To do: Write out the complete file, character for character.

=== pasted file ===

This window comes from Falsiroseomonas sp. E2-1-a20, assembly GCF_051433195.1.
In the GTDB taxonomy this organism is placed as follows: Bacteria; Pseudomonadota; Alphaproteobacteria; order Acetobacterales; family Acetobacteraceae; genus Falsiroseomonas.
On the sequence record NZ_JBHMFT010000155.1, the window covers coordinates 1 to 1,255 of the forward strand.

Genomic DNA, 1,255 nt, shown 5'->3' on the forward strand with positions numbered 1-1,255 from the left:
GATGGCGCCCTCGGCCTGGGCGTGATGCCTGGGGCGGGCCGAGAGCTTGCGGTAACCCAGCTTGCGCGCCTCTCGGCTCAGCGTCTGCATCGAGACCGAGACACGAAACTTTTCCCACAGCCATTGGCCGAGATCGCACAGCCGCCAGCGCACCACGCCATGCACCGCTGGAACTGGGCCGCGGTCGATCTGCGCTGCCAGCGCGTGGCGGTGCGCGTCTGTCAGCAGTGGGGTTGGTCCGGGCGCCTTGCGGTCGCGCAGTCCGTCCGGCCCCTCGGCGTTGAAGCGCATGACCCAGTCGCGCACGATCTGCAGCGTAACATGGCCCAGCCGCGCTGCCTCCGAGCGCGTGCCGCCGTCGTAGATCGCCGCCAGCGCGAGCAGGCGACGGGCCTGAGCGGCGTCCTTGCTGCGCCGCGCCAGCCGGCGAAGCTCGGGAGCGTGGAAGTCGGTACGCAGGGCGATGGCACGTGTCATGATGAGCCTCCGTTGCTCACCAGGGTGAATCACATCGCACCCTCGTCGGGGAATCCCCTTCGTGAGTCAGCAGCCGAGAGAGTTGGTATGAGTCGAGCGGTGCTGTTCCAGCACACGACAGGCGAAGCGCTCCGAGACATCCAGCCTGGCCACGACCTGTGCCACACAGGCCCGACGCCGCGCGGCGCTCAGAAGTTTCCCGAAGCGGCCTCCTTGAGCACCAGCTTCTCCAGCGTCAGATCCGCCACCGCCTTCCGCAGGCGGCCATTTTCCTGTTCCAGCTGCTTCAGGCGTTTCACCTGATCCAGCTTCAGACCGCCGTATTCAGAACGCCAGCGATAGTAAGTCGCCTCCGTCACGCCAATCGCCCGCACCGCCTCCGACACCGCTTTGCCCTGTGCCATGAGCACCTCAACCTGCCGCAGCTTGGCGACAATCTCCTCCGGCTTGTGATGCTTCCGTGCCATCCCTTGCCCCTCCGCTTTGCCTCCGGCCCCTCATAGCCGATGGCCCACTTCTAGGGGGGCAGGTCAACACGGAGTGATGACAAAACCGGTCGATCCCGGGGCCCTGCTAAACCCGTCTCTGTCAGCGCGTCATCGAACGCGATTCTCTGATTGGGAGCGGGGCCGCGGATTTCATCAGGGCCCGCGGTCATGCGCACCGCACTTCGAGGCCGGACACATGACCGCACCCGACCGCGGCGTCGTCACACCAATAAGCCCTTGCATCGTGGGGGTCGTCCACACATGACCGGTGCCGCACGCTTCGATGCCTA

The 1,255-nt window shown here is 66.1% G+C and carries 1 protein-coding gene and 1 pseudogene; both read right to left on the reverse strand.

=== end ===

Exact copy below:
This window comes from Falsiroseomonas sp. E2-1-a20, assembly GCF_051433195.1.
In the GTDB taxonomy this organism is placed as follows: Bacteria; Pseudomonadota; Alphaproteobacteria; order Acetobacterales; family Acetobacteraceae; genus Falsiroseomonas.
On the sequence record NZ_JBHMFT010000155.1, the window covers coordinates 1 to 1,255 of the forward strand.

Genomic DNA, 1,255 nt, shown 5'->3' on the forward strand with positions numbered 1-1,255 from the left:
GATGGCGCCCTCGGCCTGGGCGTGATGCCTGGGGCGGGCCGAGAGCTTGCGGTAACCCAGCTTGCGCGCCTCTCGGCTCAGCGTCTGCATCGAGACCGAGACACGAAACTTTTCCCACAGCCATTGGCCGAGATCGCACAGCCGCCAGCGCACCACGCCATGCACCGCTGGAACTGGGCCGCGGTCGATCTGCGCTGCCAGCGCGTGGCGGTGCGCGTCTGTCAGCAGTGGGGTTGGTCCGGGCGCCTTGCGGTCGCGCAGTCCGTCCGGCCCCTCGGCGTTGAAGCGCATGACCCAGTCGCGCACGATCTGCAGCGTAACATGGCCCAGCCGCGCTGCCTCCGAGCGCGTGCCGCCGTCGTAGATCGCCGCCAGCGCGAGCAGGCGACGGGCCTGAGCGGCGTCCTTGCTGCGCCGCGCCAGCCGGCGAAGCTCGGGAGCGTGGAAGTCGGTACGCAGGGCGATGGCACGTGTCATGATGAGCCTCCGTTGCTCACCAGGGTGAATCACATCGCACCCTCGTCGGGGAATCCCCTTCGTGAGTCAGCAGCCGAGAGAGTTGGTATGAGTCGAGCGGTGCTGTTCCAGCACACGACAGGCGAAGCGCTCCGAGACATCCAGCCTGGCCACGACCTGTGCCACACAGGCCCGACGCCGCGCGGCGCTCAGAAGTTTCCCGAAGCGGCCTCCTTGAGCACCAGCTTCTCCAGCGTCAGATCCGCCACCGCCTTCCGCAGGCGGCCATTTTCCTGTTCCAGCTGCTTCAGGCGTTTCACCTGATCCAGCTTCAGACCGCCGTATTCAGAACGCCAGCGATAGTAAGTCGCCTCCGTCACGCCAATCGCCCGCACCGCCTCCGACACCGCTTTGCCCTGTGCCATGAGCACCTCAACCTGCCGCAGCTTGGCGACAATCTCCTCCGGCTTGTGATGCTTCCGTGCCATCCCTTGCCCCTCCGCTTTGCCTCCGGCCCCTCATAGCCGATGGCCCACTTCTAGGGGGGCAGGTCAACACGGAGTGATGACAAAACCGGTCGATCCCGGGGCCCTGCTAAACCCGTCTCTGTCAGCGCGTCATCGAACGCGATTCTCTGATTGGGAGCGGGGCCGCGGATTTCATCAGGGCCCGCGGTCATGCGCACCGCACTTCGAGGCCGGACACATGACCGCACCCGACCGCGGCGTCGTCACACCAATAAGCCCTTGCATCGTGGGGGTCGTCCACACATGACCGGTGCCGCACGCTTCGATGCCTA

The 1,255-nt window shown here is 66.1% G+C and carries 1 protein-coding gene and 1 pseudogene; both read right to left on the reverse strand.